Tuesday, April 24, 2012
Got a Hot Panel?
Last week I talked about process vs. product certification. Both can provide a good product, however, even under the best of systems and the most stringent of checks, you can still find production outside the standards. This is just the way the real world is and we know this. Unfortunately it is not apparent that all governmental agencies understand that right now.
If the process is certified, and the manufacturer is following the process, it is still possible for a limited amount of production to fall out of standard. Actually, that can happen with a product-based certification as well—the certifying body cannot check every single piece of plywood that ships out. In either case, it’s not automatically their fault (neither the manufacturer’s nor the certifier’s)—as business people, we understand that in the real world, production is actually done within “established levels of tolerance.” We recognize that, and it is hoped that the new regulations will find a way to recognize that as well.
Currently, CARB doesn’t really recognize the real world production conditions. Remember that CARB was established based on a maximum standard. That is, the limits set are the maximum allowed emissions, where with most other international standards, the emissions are set as a range. As any panel manufacturer knows, it is impossible to guarantee that all panels within a production lot are going to be exactly equal in their emissions—a little extra glue in a void, a particularly absorbent patch of grain, a temporary clog in an injector—and any panel could run a little “hot” as a result.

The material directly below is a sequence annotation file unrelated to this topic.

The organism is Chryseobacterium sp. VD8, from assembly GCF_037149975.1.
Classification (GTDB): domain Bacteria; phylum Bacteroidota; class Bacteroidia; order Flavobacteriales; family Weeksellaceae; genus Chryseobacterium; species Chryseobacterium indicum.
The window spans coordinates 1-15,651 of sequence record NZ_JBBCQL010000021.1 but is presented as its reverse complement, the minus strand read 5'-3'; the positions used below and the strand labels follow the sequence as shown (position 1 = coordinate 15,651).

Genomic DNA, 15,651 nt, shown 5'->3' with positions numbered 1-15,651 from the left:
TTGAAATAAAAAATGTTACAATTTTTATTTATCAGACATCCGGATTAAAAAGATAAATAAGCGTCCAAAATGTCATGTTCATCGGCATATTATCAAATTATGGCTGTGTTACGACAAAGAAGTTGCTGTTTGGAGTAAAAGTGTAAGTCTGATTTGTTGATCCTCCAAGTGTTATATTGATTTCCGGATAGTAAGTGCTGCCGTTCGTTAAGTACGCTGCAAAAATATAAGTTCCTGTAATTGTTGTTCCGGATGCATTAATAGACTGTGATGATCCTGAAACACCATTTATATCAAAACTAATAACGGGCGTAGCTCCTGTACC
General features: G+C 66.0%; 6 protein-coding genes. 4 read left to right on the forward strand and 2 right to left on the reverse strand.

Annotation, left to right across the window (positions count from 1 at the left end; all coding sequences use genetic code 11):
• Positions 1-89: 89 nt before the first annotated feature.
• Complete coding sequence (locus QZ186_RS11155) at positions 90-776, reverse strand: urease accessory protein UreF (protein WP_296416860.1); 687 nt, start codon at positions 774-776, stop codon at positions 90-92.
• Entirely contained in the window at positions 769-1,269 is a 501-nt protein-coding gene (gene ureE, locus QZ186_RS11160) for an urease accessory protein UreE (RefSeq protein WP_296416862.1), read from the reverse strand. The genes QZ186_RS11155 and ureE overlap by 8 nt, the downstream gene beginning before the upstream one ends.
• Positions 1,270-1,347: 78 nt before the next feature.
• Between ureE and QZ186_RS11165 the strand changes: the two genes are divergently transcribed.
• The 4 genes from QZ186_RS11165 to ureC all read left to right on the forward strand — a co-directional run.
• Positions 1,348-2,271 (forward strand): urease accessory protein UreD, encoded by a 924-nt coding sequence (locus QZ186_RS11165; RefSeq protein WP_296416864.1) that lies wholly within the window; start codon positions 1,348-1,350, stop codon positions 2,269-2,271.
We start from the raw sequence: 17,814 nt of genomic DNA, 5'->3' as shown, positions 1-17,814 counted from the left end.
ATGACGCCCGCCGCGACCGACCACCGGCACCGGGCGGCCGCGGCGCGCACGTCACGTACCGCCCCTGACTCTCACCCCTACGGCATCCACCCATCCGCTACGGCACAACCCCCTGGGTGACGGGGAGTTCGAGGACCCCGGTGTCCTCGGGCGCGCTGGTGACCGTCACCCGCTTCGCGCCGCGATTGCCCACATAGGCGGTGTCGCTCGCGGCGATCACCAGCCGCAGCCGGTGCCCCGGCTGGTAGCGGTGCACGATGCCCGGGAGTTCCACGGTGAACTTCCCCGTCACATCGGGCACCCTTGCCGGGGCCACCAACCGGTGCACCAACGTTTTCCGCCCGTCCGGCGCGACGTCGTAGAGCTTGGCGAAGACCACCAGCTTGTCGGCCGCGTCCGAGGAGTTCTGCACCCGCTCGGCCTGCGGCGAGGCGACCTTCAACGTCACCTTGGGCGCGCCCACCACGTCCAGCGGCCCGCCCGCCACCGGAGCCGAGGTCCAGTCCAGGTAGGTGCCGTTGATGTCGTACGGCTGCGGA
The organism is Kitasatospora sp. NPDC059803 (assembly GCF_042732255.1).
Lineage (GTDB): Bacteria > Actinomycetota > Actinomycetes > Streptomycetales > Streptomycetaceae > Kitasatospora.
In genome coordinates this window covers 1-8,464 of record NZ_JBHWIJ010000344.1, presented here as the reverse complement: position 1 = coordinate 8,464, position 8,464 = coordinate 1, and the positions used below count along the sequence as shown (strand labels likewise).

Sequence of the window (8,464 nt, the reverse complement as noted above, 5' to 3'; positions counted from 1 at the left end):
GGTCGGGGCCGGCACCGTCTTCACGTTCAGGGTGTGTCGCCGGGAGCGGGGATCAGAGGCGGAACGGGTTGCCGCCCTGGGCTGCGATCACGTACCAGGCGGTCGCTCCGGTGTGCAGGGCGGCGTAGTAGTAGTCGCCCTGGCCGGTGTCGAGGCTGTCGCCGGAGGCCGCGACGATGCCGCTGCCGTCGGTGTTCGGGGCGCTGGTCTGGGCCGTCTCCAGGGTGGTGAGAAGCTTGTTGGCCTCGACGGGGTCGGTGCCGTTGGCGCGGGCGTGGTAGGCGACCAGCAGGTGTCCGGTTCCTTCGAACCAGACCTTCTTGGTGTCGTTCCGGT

CARB does not have any allowance for a single panel in an entire lot being out of spec—it is hoped that the EPA’s new rules will establish a de minis exclusion, meaning that if perhaps 3-5% of the lot reads “hot” but still under a specified limit, and all proper production procedures have been followed, the manufacturer is not going to be punished for a few boards that fall outside the standard.
One issue that will become more and more important as formaldehyde (and other certifications) become a greater factor in our industry is the question of due diligence and a degree of innocent owner protection. Already a major discussion point with Lacey, this is something that should be also discussed as CARB and the EPA establish their new rules. If a company has performed due diligence in making a purchase of a “certified” product, shouldn’t that be taken into consideration? Should all their downstream customers be punished as well? Regulations that protect the consumer are good, but we should also write them in ways so that companies who are trying to do the right thing and take the extra steps are also protected.
Tuesday, April 17, 2012
Formaldehyde Certifications: Product vs. Process
In the next few months, formaldehyde is going to be back in the news. CARB has been reviewing their regulations and is expected to announce significant changes within the next month that may particularly impact on the flooring industry. On the national front, the EPA is still working on the details of their regulations—it is hoped that sometime this summer they will open their proposal up for public comments.
CARB uses (and the EPA will likely continue this policy) a system of “process certification,” rather than “product certification.” This is a very important distinction for flooring dealers to recognize.